Our results also underscore the importance of understanding the long-run impacts of these programs. Program administrators frequently have available point-in-time information from a performance management system rather than data analysis tools to examine individual employment and earnings histories and trajectories identified this study. It will likely take a few years to fully observe the impacts of the substantially increased expenditures of the Obama administration on employment and training programs, or any subsequent budget cuts, given that program impacts “mature” over time and sometimes increase in magnitude and sometimes diminish. In other words, from a public policy perspective, the outcomes of greatest interest from our recent increased investment in workforce development programs may not be apparent for years. Yet our results also suggest that if we are to make sound policy decisions about whether to continue to invest in these programs (and human capital) in the future, it will be important to evaluate the longer-term outcomes of these programs. Our analysis, which is consistent with findings of prior studies, including random assignment experiments (Orr et al. 1996), suggests that investing in the training of disadvantaged adults will generate returns that exceed costs to the public.
1The Hollenbeck studies used individuals who exited the program. Insofar as administrators can control exits, they may choose which participants will exit or they will choose the date of exit strategically, so that outcomes following date of exit may not be representative of participant outcomes in general. Using data from one state, Hollenbeck (2009) compared impact estimates based on exit date with those using a sample of entry dates. Estimates did differ from these two approaches, but the differences did not imply a consistent bias either in favor or against the program.
2Based on tabulations for our 12 states.
3These agreements were made with the condition that individual state results would not be released.
4Some studies define employment as earnings above some threshold, for example $100. Since the number of individuals with such low earnings is very small, such an approach does not alter results in any substantial way.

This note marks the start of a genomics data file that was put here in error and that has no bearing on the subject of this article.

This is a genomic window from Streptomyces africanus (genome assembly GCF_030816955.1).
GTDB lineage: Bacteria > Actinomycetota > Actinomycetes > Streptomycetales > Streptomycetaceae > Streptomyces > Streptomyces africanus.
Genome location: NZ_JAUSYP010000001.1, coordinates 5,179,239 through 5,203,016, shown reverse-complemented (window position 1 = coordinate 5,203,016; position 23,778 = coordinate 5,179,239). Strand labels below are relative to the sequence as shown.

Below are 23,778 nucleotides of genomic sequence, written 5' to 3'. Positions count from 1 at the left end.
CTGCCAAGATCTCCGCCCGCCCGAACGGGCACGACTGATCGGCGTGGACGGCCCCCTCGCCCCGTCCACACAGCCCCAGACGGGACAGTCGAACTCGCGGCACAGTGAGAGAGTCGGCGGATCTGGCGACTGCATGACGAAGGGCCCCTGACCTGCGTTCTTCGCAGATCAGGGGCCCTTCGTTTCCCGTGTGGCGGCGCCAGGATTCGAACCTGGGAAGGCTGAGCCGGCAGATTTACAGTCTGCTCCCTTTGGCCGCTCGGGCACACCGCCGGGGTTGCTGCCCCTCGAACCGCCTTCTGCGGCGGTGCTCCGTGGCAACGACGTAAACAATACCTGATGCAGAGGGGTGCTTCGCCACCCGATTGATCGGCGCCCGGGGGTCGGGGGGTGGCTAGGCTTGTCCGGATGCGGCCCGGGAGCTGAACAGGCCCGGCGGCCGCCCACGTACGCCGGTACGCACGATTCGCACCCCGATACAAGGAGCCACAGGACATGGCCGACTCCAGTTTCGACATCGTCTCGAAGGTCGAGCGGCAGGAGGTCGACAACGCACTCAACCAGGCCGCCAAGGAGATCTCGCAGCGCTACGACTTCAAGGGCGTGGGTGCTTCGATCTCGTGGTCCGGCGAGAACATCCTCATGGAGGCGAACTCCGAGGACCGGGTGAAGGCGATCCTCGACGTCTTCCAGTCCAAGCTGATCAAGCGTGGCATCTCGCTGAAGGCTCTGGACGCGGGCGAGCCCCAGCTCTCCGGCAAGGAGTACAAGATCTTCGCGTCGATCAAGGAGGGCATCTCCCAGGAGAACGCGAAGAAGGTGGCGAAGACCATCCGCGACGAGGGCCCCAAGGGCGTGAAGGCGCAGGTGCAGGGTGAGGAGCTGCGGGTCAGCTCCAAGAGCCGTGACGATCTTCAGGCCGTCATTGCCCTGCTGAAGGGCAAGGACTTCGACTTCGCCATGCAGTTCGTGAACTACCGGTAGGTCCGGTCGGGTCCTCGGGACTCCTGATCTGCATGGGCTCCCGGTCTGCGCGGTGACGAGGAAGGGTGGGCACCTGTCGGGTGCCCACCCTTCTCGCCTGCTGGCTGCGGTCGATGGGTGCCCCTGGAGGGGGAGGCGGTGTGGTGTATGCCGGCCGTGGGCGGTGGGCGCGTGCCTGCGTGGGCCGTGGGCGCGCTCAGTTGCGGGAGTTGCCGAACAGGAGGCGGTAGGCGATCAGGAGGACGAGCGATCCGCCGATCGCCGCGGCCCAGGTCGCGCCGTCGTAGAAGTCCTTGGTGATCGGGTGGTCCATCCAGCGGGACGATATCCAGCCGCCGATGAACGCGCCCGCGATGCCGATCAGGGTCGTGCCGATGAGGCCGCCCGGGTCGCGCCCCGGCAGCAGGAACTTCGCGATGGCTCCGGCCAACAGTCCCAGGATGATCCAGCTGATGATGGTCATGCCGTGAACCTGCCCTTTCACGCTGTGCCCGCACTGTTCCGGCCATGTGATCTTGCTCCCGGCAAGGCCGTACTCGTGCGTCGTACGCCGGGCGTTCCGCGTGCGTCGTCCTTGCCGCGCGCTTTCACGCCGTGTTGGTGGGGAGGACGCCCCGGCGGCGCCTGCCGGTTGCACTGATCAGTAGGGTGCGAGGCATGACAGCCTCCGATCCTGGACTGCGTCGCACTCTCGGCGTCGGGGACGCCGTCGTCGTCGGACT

6We also obtained estimates of impacts of the Adult program participants separately in each of the 12 states. Readers interested in these detailed analyses are referred to Heinrich et al. (2008). Here we focus on averages across participants in the 12 states, which reduces the substantial sampling error and averages across idiosyncratic state differences.
7Mean earnings and employment for the matched comparison group are provided in Additional file 1: Table A3.
8These estimates are provided in Additional file 1: Figure A1.
9Although estimates reported in Figure 5 for males imply an increase in the final two quarters in which we have data, standard errors are large and we suspect this observed spike reflects sampling error.
10As noted above, if these assumptions are not met, difference-in-difference estimates may be biased. For comparison, estimates based on a simple difference structure are provided in Additional file 1: Figures A2 and A3.
11These figures are based on total expenditures in the indicated programs for July 2003-June 2005 as detailed in U.S. Department of Labor (2009). We have formed two measures, one dividing total expenditures by the number of reported exits during this period, and the other dividing by the number of entries identified in our data. The ranges reported above reflect the differences in these measures.
12In common with most benefit-cost analyses, ours ignores general equilibrium issues, including the possibility that workers who obtained employment because of the program would displace others. Such effects would have to be quite large to affect our conclusions.
We wish to thank participants in seminars at the Australian National University, the Institute for the Study of Labor, Bonn (IZA), the Melbourne Institute for Applied Economic and Social Research, and participants in the Association for Public Policy Analysis and Management annual meetings, the Centre for European Economic Research (ZEW) workshop on social exclusion, the European Association of Labor Economists annual meetings, the Institute for Poverty Summer Research Workshop (Wisconsin), and the Missouri Economic Conference, and in particular for comments by Burt Barnow, Marco Caliendo, Paul Decker, Cory Koedel, Andrew Leigh, Sheena McConnell, Jeffrey Smith, and Arne Uhlendorff. The analyses presented here include and extend work supported by the U.S. Department of Labor (DOL) and presented in “Workforce Investment Act Non- Experimental Net Impact Evaluation” (IMPAQ International, Final Report, December 2008, Department of Labor ETAOP 2009–10). The authors wish to acknowledge the central role in this project played by the staff at IMPAQ, including Nicholas Bill, Shirisha Busan, Goska Grodsky, Eileen Poe-Yamagata, and Ted Shen. Jacob Benus served as project director. Thanks are due to the many state agency staff who worked to provide data, to David Stevens who facilitated provision of data for Maryland, and to Suzanne Troske, who supported data processing in Kentucky. Jonathan Simonetta oversaw the project for DOL. The paper has not been reviewed by DOL; conclusions presented are the sole responsibility of the authors.
Responsible editor: V. Joseph Hotz.